Relation of exercise-induced myocardial ischemia to cardiac and carotid structure
Ventricular Function, Left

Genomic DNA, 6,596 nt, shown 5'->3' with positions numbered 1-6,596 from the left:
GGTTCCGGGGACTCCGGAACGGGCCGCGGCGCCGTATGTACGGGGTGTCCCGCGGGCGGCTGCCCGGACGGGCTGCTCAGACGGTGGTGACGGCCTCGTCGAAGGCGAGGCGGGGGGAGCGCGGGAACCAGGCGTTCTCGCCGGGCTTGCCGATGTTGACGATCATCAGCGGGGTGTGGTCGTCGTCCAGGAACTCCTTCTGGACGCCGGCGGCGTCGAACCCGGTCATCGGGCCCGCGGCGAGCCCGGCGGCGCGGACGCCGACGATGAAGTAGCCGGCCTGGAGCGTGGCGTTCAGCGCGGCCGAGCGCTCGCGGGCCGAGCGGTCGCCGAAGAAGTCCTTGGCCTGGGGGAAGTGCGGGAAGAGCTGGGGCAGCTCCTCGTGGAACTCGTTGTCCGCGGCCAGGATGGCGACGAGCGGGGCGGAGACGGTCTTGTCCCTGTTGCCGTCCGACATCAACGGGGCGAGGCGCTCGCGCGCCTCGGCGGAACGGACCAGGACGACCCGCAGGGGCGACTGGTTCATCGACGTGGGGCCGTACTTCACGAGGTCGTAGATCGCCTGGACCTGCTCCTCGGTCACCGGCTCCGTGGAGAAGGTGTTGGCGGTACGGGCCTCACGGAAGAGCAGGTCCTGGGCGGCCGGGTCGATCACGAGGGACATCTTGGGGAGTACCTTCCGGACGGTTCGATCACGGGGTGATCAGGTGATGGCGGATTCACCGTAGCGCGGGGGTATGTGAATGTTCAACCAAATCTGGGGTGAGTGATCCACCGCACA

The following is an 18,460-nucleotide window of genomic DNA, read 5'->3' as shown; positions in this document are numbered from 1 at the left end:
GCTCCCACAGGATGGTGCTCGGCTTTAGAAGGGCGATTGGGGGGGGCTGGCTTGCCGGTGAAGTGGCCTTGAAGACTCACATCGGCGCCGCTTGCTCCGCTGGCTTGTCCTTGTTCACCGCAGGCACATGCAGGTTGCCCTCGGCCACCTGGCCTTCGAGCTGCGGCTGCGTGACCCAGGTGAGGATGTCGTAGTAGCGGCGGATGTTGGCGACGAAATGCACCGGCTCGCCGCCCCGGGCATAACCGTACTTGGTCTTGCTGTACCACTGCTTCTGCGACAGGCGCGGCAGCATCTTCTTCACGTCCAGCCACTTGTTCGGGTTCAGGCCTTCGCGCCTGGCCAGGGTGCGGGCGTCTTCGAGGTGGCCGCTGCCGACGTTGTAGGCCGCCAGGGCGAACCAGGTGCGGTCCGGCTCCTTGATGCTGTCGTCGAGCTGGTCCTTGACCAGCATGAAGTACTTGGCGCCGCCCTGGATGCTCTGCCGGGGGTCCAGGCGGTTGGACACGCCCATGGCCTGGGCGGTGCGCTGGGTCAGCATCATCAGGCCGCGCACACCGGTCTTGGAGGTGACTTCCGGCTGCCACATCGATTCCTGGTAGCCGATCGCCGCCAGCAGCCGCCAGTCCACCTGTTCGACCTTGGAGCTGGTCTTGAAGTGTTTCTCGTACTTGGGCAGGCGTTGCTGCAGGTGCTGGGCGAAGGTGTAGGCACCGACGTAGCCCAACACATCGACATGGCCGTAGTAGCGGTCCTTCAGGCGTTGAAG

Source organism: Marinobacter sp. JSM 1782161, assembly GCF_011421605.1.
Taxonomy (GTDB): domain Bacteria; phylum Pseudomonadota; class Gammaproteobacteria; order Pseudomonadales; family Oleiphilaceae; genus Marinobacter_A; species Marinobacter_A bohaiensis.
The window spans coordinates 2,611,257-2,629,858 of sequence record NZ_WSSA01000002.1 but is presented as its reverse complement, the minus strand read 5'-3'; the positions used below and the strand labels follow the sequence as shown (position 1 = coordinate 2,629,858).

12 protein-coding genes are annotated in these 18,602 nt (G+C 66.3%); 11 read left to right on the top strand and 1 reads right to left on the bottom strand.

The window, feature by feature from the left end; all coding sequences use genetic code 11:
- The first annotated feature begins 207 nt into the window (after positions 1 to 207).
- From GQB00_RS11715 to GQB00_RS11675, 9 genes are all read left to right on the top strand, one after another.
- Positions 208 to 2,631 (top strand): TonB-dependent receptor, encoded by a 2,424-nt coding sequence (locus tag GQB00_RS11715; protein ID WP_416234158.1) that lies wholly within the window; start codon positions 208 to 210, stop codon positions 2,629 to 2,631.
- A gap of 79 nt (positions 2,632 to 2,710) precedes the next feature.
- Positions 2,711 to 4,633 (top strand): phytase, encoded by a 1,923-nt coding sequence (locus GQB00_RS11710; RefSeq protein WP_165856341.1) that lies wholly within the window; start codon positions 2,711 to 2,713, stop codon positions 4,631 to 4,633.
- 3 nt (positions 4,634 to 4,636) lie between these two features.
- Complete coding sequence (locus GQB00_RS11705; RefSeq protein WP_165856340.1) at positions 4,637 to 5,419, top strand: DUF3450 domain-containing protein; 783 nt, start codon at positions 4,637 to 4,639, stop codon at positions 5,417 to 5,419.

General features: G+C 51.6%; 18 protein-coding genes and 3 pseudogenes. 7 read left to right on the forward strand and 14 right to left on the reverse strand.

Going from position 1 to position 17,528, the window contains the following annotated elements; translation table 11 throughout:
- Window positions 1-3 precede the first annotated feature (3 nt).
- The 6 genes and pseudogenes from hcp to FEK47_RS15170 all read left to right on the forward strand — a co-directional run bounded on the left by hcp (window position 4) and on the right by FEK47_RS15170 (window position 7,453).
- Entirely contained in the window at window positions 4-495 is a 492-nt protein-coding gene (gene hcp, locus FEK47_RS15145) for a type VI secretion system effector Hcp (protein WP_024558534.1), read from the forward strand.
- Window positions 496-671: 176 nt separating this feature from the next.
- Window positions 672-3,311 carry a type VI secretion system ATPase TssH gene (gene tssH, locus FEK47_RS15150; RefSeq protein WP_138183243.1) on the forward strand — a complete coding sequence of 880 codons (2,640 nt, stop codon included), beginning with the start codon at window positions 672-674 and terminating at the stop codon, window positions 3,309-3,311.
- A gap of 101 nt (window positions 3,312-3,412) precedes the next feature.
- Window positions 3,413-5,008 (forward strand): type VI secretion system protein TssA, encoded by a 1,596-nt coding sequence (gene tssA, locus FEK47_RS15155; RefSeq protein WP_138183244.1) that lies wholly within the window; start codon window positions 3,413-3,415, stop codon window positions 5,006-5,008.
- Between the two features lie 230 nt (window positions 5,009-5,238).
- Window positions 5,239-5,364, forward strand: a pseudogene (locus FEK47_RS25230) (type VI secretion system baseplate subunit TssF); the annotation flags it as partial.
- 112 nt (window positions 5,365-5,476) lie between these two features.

There is a strong relation of carotid atherosclerosis to coronary artery disease and left ventricular hypertrophy. In addition, abnormalities of carotid structure are strongly associated with abnormal left ventricular geometry and structure. However, little is known regarding the relation of exercise-induced ST depression to carotid atherosclerosis, carotid, or left ventricular structure in the absence of apparent coronary disease. The relationship of exercise ECG myocardial ischemia to the presence of carotid atherosclerosis and to carotid and left ventricular structure was assessed in 204 asymptomatic subjects free of clinical evidence of cardiovascular disease. Myocardial ischemia on the exercise ECG, defined by a chronotropically adjusted ST/HR slope of >3.47 microV/bpm, was associated with a nearly threefold greater likelihood of discrete carotid atherosclerosis (50% [6 of 12] versus 17% [29 of 192], P=.007) and with older age, male sex, higher systolic and diastolic blood pressures, greater left ventricular mass and mass index, and greater common carotid artery intimal-medial thickness and cross-sectional area index. Stepwise logistic regression analyses, including standard risk factors, revealed that only carotid artery cross-sectional area index (P=.0007) and systolic blood pressure (P=.005) independently predicted an abnormal chronotropically adjusted ST/heart rate slope. Moreover, among 132 subjects with > or = 10 microV of ST-segment depression, only left ventricular mass index and carotid artery cross-sectional area index were significant predictors of the chronotropically adjusted ST/heart rate slope response. Subendocardial ischemia on the exercise ECG is strongly associated with the presence of carotid atherosclerosis and is related to systolic blood pressure, carotid artery cross-sectional area index, and left ventricular mass index, independent of age, sex, and other cardiac risk factors. These findings provide additional insights into the relation between coronary and carotid atherosclerosis and suggest that an association among ischemia and left ventricular and carotid structural abnormalities may contribute to the pathogenesis of coronary events.